By: Anja Uitdehaag
To make mistakes is human; to stumble is commonplace; to be able to laugh at yourself is maturity – William Arthur Ward
Making no mistakes is, of course, impossible.
There are some very interesting gender differences in how men and women view mistakes. In “How Men Think”, Adrienne Mendell notes the different reactions of men and women regarding their mistakes. Women, in general, have a more difficult time when they make mistakes. She says this is because women are socialized to feel differently about mistakes. Boys are raised to be respected by their team if they learn from what they did wrong. Mistakes provide an opportunity to do better the next time.
But for girls, it is different. When girls make mistakes, they are consoled. This reinforces the idea that they should feel badly about the mistakes.
Mendell compared two partners in an architectural firm who made a mistake on a contract. The woman was devastated and wanted to give up for the rest of the day. The male partner was not ready to give in. He believed that even though the problem was severe, it could be solved. He worked through the night, resolved the issue and they got the contract.
The bottom line, according to Mendell, is that women not only focus on mistakes, but often draw greater attention to them than is necessary. Men are more inclined to forget them and move on or fix them.
I used to beat myself up over my mistakes. Nobody could be as stupid as I was … How could I have done such a thing … What was I thinking? Sometimes I revisited these mistakes and wondered what could’ve been if I’d just chosen something else. I’d imagine how my life would’ve changed. Of course I am aware that this is a compete waste of time. The past is done. “What I could’ve done if only..” doesn’t matter because it’s already done.
We all make mistakes in every facet of life, work included. It is easy to let these setbacks define us but it is also critical to learn from them. Often we tend to focus on what is not right instead of figuring out how to make things right.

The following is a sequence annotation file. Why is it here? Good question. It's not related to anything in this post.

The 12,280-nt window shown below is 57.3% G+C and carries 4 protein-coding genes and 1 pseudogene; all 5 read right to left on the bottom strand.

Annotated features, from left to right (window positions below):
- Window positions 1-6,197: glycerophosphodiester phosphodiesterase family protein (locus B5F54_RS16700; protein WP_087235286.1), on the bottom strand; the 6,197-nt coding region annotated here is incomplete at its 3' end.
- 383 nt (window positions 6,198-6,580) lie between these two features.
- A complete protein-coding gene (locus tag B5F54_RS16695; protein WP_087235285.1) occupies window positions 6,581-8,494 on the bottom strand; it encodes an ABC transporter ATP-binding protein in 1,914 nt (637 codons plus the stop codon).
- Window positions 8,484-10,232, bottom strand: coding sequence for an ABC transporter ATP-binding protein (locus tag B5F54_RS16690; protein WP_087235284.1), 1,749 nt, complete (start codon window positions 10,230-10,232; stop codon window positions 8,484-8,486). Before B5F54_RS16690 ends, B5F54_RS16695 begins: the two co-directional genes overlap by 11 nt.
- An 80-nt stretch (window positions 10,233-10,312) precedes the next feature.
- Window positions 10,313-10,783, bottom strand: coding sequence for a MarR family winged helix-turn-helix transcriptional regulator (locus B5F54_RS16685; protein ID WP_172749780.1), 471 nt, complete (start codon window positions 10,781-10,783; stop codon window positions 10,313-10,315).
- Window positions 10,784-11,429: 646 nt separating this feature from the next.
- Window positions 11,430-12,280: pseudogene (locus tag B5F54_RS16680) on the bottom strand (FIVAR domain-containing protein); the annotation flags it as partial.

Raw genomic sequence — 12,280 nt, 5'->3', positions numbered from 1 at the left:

Making mistakes is OK. Don’t get discouraged; don’t get frustrated; don’t dwell on the negatives. Step back from your emotions and see the situation from an external perspective – through logic and reason.
Take your time to learn from every mistake, every failed result and every unsatisfactory outcome. The more you learn, the more you will grow and the better you will be able to deal with the obstacles that lie ahead on your path.
A couple of learning suggestions:
- Invest in self-belief and confidence: You are unlikely to overcome a mistake or obstacle if you don’t believe you are capable of overcoming it. Your doubts will paralyze you and focus you on problems and not the solutions you need to get the outcomes you want. You must therefore develop the necessary confidence that will help you to think far more effectively:
- Read inspirational books about how others facing adversity overcame it;
- Think about all the things you worry about. Jot them down in words or pictures. Once you finished “mapping” your worries, start thinking about solutions or ways to ease your concerns. Brainstorm ideas with others;
- Develop a “Deal with it and move on” attitude towards errors, mistakes and failures. Anything could always have been done better. Research says that successful general managers have made more mistakes in their careers than the people they were promoted over. They got promoted because they had the guts to lead, not because they were always right.
- Accept that mistakes will happen. You are not your mistakes, you are not your struggles, Mistakes are painful when they happen, but years later this collection of mistakes, called experience, leads us to success. The actions you take to move past failure and reach success will define you in the end.
How do you deal with mistakes? Do you stop and dwell on them or attempt to fix them if possible and move on if not possible?
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